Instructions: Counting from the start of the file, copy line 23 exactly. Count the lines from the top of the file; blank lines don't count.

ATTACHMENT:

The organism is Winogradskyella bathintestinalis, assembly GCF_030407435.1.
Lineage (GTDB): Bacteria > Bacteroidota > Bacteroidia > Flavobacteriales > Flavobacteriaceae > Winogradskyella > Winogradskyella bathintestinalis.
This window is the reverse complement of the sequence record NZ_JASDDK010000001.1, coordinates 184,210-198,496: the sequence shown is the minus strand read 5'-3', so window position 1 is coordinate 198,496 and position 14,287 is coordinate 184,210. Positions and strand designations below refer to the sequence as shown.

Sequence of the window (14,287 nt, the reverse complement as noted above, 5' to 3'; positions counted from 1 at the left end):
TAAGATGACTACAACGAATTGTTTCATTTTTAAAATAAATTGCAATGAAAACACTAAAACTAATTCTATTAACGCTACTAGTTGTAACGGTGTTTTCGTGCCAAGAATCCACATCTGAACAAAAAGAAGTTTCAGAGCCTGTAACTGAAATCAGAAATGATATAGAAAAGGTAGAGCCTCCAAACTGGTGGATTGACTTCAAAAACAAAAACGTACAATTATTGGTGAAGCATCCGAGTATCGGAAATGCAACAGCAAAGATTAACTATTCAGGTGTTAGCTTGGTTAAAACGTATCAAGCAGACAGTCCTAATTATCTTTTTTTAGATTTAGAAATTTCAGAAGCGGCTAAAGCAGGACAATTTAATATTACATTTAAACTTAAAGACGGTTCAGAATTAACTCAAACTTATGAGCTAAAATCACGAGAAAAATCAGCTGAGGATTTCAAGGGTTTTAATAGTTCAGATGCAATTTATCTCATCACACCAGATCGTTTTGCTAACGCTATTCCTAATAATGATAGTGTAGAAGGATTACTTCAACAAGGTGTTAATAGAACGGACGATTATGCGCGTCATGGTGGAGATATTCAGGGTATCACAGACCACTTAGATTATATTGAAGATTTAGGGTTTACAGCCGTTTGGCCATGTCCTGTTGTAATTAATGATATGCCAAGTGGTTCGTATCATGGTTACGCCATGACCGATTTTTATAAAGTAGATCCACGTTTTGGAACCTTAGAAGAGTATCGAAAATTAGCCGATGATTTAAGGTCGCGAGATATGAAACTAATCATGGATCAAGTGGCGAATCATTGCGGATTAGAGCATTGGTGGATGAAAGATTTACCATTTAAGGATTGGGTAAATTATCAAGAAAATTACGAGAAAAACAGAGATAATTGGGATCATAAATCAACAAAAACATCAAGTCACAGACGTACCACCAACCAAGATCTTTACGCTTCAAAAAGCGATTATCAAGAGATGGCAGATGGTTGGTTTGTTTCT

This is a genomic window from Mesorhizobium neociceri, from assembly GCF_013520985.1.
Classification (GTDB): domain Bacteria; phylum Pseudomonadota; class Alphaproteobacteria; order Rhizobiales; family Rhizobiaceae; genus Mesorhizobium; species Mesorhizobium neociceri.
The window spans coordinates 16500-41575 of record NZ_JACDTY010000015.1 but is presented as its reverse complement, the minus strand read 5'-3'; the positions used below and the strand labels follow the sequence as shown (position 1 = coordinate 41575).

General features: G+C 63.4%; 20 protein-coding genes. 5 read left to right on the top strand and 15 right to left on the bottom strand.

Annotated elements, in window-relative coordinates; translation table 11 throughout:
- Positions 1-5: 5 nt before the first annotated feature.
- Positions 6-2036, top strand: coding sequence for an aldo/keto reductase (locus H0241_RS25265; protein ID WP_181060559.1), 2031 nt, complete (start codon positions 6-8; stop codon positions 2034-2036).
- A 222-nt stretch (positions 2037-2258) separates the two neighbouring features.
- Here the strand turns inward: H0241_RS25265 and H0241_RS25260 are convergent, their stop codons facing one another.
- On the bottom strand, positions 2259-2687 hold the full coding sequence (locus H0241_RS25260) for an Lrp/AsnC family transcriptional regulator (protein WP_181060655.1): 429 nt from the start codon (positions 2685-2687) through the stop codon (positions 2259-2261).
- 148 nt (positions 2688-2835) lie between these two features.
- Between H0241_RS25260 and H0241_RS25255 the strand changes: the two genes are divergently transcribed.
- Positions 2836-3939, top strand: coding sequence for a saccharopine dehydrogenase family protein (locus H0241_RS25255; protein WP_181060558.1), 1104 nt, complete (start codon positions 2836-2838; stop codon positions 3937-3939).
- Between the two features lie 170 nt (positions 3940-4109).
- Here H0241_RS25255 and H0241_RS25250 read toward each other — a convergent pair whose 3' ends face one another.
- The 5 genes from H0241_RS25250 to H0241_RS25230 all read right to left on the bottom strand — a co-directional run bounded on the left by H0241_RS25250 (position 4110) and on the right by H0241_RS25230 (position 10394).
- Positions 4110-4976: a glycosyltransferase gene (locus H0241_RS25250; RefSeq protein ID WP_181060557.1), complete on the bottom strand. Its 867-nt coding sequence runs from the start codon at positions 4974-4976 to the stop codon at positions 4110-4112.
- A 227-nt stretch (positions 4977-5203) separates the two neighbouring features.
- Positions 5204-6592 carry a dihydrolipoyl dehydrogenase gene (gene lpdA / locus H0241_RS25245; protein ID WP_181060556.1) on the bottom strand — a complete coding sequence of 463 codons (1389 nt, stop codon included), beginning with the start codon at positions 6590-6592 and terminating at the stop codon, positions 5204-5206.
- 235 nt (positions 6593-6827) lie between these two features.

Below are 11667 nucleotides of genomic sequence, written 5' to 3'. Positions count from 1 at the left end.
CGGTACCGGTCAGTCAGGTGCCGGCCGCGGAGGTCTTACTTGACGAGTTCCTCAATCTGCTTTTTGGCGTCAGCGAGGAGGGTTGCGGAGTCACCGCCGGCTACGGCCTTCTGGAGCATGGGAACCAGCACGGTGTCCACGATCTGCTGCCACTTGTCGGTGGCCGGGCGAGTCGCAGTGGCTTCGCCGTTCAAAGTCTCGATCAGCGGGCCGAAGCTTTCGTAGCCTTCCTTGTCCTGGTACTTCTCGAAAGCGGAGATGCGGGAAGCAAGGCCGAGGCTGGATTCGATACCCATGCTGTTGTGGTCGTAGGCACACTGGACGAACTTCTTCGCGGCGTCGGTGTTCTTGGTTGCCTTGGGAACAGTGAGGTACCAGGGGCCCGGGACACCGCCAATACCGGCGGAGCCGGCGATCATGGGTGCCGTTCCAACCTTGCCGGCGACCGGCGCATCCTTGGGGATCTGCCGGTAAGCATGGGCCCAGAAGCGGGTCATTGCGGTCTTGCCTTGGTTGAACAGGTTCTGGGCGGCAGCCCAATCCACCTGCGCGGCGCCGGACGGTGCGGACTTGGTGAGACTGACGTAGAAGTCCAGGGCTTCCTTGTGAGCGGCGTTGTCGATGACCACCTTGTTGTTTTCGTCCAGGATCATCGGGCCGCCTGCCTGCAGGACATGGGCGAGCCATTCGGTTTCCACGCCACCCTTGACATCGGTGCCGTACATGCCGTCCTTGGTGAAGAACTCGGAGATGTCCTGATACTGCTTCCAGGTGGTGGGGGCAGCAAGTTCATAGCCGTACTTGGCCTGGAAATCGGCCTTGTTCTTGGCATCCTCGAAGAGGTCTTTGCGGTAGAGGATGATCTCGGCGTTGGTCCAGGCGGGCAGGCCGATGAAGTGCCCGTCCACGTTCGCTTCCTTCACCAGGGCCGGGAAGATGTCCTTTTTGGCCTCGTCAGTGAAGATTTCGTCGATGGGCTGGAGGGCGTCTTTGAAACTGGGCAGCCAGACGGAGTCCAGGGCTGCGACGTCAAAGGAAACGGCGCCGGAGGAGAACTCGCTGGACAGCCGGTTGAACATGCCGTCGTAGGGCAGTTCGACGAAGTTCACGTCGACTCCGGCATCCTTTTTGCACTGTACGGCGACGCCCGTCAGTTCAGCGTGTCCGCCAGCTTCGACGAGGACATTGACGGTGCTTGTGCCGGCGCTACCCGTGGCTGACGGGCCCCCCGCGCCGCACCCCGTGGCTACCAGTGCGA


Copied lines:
- A 227-nt stretch (positions 4977-5203) separates the two neighbouring features.